Edited by Curtis W. Ellison
From its start in the nineteenth century as a small midwestern college to its transformation into a twenty-first-century international university, Miami University has stood for two centuries as a model of public higher education. With hundreds of illustrations and contributions from many hands, Miami University, 1809–2009: Bicentennial Perspectives reviews how national social forces and academic culture interacted in the college town of Oxford, Ohio, yielding five different eras of campus life over two hundred years.
This special bicentennial book celebrating one of Ohio’s premier universities considers how Miami leaders responded to moments of conflict, controversy, and change, and how lasting achievements emerged from unexpected challenges. It suggests that interactions between Miami and Oxford’s educational institutions for women played a role in forming the character of the university that eventually absorbed them.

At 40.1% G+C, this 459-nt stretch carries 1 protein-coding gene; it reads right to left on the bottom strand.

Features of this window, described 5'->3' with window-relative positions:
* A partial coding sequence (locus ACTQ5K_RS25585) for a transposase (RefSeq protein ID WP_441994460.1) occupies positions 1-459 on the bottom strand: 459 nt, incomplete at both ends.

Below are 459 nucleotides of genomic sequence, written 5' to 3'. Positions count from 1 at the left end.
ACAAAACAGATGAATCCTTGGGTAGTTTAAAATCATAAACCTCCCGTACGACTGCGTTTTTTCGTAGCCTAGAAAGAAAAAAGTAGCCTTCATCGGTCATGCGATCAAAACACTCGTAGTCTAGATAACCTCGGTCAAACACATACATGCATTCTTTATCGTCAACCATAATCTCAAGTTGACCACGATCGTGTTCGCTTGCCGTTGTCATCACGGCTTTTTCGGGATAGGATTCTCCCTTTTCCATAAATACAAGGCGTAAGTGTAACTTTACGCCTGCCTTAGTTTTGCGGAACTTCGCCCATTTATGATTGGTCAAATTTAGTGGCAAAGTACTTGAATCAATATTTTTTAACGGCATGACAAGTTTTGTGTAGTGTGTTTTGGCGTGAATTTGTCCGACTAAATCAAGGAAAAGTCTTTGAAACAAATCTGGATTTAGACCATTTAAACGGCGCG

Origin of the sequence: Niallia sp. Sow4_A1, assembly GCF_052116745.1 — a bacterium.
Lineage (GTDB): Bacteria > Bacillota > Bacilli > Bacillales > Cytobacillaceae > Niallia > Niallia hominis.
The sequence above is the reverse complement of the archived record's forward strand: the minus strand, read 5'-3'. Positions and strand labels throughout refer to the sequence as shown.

Accounts of key turning points in Miami history; biographies of important figures; the emergence of new curricula, professional schools, and campuses beyond Oxford and abroad; and development of a focus on student learning are blended with stories revealing the character of daily life in different eras, the growth of student traditions, the architectural heritage that became Miami University today, and the creation of a distinctive sense of the Miami past.
Curtis W. Ellison is a professor of history and American studies and director of the William Holmes McGuffey Museum at Miami University. He is the author of Country Music Culture: From Hard Times to Heaven, coeditor of Donald Davidson’s The Big Ballad Jamboree, and coauthor of two studies of nineteenth-century African American novelists.
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